At The Brothers Brick we aim to present some of the best fan-built LEGO models. We’re not necessarily used to our own models exploding all over the internet or on the occasions when they do, it is usually because we ourselves have posted them here first. In the last few days, this normal order of things was turned upside down. I went on a little trip visiting family for a few days, but before leaving I posted a few pictures of my latest model, Optimus Prime, on flickr. These were picked up by a number of other LEGO blogs (the LEGO Car Blog and Bricknerd among others) and subsequently pretty much went viral. I was going to write something here eventually, but hadn’t gotten around to making the video that I wanted to include and, because of this, I got scooped.
I have finally completed the video and I will use this post to add more info about the build, that I know people have been wondering about, such as why I built a so-called Bayformer rather than a G1 Optimus Prime or whether this model will make its way to LEGO Ideas, so that other fans may eventually buy one. I’ll start with the biggest question, though: is it actually fully transformable or am I a big cheater, who has built two different models to separately represent the robot and the truck mode?
As you can see, the model can indeed go from truck to robot by sliding and rotating various parts. The only exception is that the fuel tanks are separate parts that are pinned to the truck. This is similar to how the toy that I used as the basis for the transformation sequence works. The sequence is complicated and some stuff usually breaks in the process, but having seen videos of people transforming their toy versions, I get the impression that this is normal.
I’m hardly the first person to build a working Transformer in LEGO. We’ve blogged Transformers on many different occasions and, as a child, I myself used to build the original G1 models from the cartoon. The designs from the recent movies by Michael Bay, also known as Bayformers, are rather more complicated than the older models, though, and this is exactly what makes them more interesting to me. I also think that a long-nose Peterbilt looks more attractive than the red and blue cab-over-engine truck used for the G1 Optimus Prime and happen to like building flame patterns. To my surprise, some die-hard Transformers fans hate Bayformers with an almost scary passion and consequently they hate mine. I recommend they go look at Alex Jones’ version from a few years ago or perhaps at some kittens instead.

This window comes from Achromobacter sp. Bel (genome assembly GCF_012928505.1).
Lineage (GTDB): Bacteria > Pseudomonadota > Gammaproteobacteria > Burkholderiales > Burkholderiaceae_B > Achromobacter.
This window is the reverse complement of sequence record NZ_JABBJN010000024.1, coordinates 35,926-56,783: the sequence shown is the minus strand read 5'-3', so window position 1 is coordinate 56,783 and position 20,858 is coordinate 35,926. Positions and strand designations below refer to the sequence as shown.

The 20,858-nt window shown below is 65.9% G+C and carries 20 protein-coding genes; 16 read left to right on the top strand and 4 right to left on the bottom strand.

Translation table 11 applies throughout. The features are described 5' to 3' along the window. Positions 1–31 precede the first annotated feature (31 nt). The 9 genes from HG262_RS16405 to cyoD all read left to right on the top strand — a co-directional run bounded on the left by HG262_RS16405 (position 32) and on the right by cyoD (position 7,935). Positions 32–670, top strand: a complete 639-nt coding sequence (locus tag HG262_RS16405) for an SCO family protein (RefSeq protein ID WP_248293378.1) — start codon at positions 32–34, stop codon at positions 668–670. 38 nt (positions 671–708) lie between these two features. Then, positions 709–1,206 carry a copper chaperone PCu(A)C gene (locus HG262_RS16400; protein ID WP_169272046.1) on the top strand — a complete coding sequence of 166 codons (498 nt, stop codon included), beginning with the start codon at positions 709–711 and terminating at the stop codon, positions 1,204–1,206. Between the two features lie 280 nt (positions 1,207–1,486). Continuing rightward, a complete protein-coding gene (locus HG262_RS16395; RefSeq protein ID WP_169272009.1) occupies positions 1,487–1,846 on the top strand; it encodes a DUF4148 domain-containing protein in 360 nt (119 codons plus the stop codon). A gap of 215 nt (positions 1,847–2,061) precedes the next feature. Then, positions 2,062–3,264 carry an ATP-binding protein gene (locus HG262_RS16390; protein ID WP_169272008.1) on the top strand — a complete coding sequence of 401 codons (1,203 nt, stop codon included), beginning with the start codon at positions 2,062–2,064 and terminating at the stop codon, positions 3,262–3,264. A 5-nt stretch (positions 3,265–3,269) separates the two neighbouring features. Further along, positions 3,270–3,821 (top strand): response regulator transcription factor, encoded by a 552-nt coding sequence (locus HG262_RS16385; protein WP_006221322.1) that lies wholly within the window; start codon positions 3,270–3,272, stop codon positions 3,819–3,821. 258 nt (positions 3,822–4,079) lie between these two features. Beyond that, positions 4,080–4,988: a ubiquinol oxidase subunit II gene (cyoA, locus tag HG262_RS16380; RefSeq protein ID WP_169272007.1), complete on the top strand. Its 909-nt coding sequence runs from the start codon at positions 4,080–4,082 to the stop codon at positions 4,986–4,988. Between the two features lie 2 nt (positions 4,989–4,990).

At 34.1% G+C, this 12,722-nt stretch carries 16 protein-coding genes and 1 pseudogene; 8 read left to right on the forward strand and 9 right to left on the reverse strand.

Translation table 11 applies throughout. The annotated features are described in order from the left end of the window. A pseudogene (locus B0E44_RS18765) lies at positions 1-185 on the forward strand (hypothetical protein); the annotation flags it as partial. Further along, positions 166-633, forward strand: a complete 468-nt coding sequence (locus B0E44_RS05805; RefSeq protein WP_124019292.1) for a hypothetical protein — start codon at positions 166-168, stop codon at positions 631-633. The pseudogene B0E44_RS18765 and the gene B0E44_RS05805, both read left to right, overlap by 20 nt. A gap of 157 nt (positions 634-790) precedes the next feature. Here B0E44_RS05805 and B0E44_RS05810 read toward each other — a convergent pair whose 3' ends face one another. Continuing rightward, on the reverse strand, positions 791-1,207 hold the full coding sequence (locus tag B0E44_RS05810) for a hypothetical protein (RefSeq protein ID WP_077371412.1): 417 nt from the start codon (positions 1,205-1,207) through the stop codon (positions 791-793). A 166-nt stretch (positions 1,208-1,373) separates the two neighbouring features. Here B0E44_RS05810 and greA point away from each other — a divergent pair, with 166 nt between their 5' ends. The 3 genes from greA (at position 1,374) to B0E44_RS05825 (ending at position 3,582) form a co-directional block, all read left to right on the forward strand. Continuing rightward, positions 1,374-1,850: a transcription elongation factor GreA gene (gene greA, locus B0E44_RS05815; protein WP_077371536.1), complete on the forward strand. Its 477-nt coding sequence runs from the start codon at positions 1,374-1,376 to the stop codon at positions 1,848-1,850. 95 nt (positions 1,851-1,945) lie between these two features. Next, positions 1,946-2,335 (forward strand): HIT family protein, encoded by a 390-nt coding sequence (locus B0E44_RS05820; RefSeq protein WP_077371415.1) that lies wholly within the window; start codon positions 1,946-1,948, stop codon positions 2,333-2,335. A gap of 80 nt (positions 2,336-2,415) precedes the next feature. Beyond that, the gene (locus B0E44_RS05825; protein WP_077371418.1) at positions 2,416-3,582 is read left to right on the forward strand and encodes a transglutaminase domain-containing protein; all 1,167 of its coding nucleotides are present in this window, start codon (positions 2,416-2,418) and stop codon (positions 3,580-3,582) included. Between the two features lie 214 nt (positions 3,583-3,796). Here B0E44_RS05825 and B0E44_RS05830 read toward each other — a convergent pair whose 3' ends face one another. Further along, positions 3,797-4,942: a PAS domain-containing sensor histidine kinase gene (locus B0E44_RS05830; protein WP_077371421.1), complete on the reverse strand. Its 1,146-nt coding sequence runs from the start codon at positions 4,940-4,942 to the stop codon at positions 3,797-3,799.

My Optimus Prime will not be making it onto LEGO Ideas. Even if I could drum up enough support for the project by plastering it all over social media, LEGO wouldn’t touch this with a stick. The Transformers toy line is owned by their competitor Hasbro, who produce rather poor-looking Transformers sets in their own Kre-O range of LEGO compatible construction toys. If you want your own LEGO Optimus Prime, you’ll probably have to build it yourself. This should be easy enough. After all, to quote one commenter on my model, “my nine-year-old can do better”. You have got to love the internet.
There’s no shortage of greebles and details in this Lego model of Crowbar from Transformers by jake_tp. While the model makes use of some custom elements, they blend in well and contributes to the organic biomechanical look of this villain.